A situation arises in dense areas of cities where tall buildings are built close together that, despite being no physical connection; a strange relationship exists between the occupants of one apartment to another at the same level across the street. In his famous photograph from the book The Americans Robert Frank captures this phenomenon with two women looking out at him, one of which’s face is being covered by the American flag.
However this has taken on a new dimension since the widespread construction of high rise buildings with glass curtain wall facades. During the day the city is reflected back on itself from the surface of the glass. In contrast at night when lights shine a whole new depth is revealed and we get an insight into the soap opera that is people’s daily lives. As I said it is as if the habits, rituals and activities of the occupant are put on display to the city.
Ricahrd Misrach’s work On the Beach is similarly voyeuristic. Instead however of looking into a room he looks out of one; specifically his hotel room in Hawaii. He captures a number of shots of the idyllic beach from an almost plan-like position made possible from his large format camera “eliminating all references to Horizon and sky”. The photographs are sometimes full of people, sometimes focusing on a single person floating in the water, showing his/her relationship with the sand or the water; the surface of which is in amazing detail. Taken relatively soon after the events of 9/11, the photographs display a “sense of unease and foreboding that pervaded the country after the attacks on the World Trade Centre and the Pentagon”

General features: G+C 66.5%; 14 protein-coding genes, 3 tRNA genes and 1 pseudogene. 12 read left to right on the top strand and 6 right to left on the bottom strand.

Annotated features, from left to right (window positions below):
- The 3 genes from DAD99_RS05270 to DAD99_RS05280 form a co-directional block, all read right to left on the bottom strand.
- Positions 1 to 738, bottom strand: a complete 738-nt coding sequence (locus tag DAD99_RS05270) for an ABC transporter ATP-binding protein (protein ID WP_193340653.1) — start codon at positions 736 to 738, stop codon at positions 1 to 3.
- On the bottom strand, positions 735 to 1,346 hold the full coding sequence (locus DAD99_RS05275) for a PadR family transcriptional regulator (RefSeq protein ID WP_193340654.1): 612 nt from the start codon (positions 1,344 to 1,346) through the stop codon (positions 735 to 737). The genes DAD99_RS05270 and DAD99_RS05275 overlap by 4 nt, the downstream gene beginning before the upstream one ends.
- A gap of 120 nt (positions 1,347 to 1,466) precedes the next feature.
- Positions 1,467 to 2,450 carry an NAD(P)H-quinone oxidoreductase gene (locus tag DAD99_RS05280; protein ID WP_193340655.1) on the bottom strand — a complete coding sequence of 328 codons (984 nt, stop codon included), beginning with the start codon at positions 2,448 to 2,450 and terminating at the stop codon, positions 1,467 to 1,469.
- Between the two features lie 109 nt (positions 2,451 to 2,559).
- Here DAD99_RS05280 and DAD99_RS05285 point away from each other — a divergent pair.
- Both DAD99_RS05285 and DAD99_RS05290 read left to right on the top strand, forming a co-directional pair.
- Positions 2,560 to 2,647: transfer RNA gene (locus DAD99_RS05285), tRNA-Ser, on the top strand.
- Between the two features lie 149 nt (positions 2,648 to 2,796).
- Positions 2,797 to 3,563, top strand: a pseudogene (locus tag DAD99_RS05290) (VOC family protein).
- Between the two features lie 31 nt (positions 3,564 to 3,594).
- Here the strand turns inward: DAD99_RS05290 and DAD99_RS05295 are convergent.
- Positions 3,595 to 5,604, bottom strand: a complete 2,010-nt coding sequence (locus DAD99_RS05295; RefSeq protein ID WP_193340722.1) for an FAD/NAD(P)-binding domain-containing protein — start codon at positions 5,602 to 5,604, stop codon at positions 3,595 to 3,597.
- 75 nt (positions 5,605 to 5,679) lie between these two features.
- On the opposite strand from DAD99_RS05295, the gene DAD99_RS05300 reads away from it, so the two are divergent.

Michael Wolf, The Transparent city, 2008, The Museum of Comtemporary Photography, Columbia College Chicago and the U.S. Equities Realty.